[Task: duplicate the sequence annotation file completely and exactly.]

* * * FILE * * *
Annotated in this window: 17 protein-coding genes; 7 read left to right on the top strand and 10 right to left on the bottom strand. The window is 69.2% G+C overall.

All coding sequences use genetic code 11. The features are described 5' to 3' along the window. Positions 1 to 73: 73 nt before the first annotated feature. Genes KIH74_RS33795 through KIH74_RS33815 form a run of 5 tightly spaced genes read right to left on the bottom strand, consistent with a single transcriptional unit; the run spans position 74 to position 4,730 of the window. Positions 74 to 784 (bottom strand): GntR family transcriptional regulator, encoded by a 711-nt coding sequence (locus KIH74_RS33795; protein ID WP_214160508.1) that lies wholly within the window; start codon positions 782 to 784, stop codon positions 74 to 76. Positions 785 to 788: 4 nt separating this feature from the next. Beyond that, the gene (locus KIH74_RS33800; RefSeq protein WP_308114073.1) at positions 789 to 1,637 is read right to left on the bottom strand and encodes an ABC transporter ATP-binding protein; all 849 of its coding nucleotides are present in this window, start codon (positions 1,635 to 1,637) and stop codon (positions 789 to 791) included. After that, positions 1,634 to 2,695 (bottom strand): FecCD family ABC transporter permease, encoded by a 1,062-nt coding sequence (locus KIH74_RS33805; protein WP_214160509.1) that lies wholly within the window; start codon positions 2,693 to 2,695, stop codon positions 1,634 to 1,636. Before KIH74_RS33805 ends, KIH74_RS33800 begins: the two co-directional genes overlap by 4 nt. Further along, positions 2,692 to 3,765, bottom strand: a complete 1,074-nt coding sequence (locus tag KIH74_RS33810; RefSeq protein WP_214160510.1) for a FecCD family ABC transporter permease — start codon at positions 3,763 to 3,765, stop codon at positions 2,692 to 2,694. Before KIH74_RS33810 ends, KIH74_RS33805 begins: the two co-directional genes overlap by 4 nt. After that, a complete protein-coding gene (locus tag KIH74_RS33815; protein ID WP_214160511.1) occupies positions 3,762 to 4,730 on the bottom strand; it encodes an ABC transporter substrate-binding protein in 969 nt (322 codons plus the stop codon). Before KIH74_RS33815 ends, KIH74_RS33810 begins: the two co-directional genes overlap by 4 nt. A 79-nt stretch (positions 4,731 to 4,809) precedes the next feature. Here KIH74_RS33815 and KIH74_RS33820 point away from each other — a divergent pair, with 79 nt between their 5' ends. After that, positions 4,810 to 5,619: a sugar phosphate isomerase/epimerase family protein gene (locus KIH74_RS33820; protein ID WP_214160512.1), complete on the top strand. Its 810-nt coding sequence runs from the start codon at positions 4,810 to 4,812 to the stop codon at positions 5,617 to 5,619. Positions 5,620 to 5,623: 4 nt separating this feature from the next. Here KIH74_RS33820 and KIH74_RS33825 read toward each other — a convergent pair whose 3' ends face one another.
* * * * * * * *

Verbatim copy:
Annotated in this window: 17 protein-coding genes; 7 read left to right on the top strand and 10 right to left on the bottom strand. The window is 69.2% G+C overall.

All coding sequences use genetic code 11. The features are described 5' to 3' along the window. Positions 1 to 73: 73 nt before the first annotated feature. Genes KIH74_RS33795 through KIH74_RS33815 form a run of 5 tightly spaced genes read right to left on the bottom strand, consistent with a single transcriptional unit; the run spans position 74 to position 4,730 of the window. Positions 74 to 784 (bottom strand): GntR family transcriptional regulator, encoded by a 711-nt coding sequence (locus KIH74_RS33795; protein ID WP_214160508.1) that lies wholly within the window; start codon positions 782 to 784, stop codon positions 74 to 76. Positions 785 to 788: 4 nt separating this feature from the next. Beyond that, the gene (locus KIH74_RS33800; RefSeq protein WP_308114073.1) at positions 789 to 1,637 is read right to left on the bottom strand and encodes an ABC transporter ATP-binding protein; all 849 of its coding nucleotides are present in this window, start codon (positions 1,635 to 1,637) and stop codon (positions 789 to 791) included. After that, positions 1,634 to 2,695 (bottom strand): FecCD family ABC transporter permease, encoded by a 1,062-nt coding sequence (locus KIH74_RS33805; protein WP_214160509.1) that lies wholly within the window; start codon positions 2,693 to 2,695, stop codon positions 1,634 to 1,636. Before KIH74_RS33805 ends, KIH74_RS33800 begins: the two co-directional genes overlap by 4 nt. Further along, positions 2,692 to 3,765, bottom strand: a complete 1,074-nt coding sequence (locus tag KIH74_RS33810; RefSeq protein WP_214160510.1) for a FecCD family ABC transporter permease — start codon at positions 3,763 to 3,765, stop codon at positions 2,692 to 2,694. Before KIH74_RS33810 ends, KIH74_RS33805 begins: the two co-directional genes overlap by 4 nt. After that, a complete protein-coding gene (locus tag KIH74_RS33815; protein ID WP_214160511.1) occupies positions 3,762 to 4,730 on the bottom strand; it encodes an ABC transporter substrate-binding protein in 969 nt (322 codons plus the stop codon). Before KIH74_RS33815 ends, KIH74_RS33810 begins: the two co-directional genes overlap by 4 nt. A 79-nt stretch (positions 4,731 to 4,809) precedes the next feature. Here KIH74_RS33815 and KIH74_RS33820 point away from each other — a divergent pair, with 79 nt between their 5' ends. After that, positions 4,810 to 5,619: a sugar phosphate isomerase/epimerase family protein gene (locus KIH74_RS33820; protein ID WP_214160512.1), complete on the top strand. Its 810-nt coding sequence runs from the start codon at positions 4,810 to 4,812 to the stop codon at positions 5,617 to 5,619. Positions 5,620 to 5,623: 4 nt separating this feature from the next. Here KIH74_RS33820 and KIH74_RS33825 read toward each other — a convergent pair whose 3' ends face one another.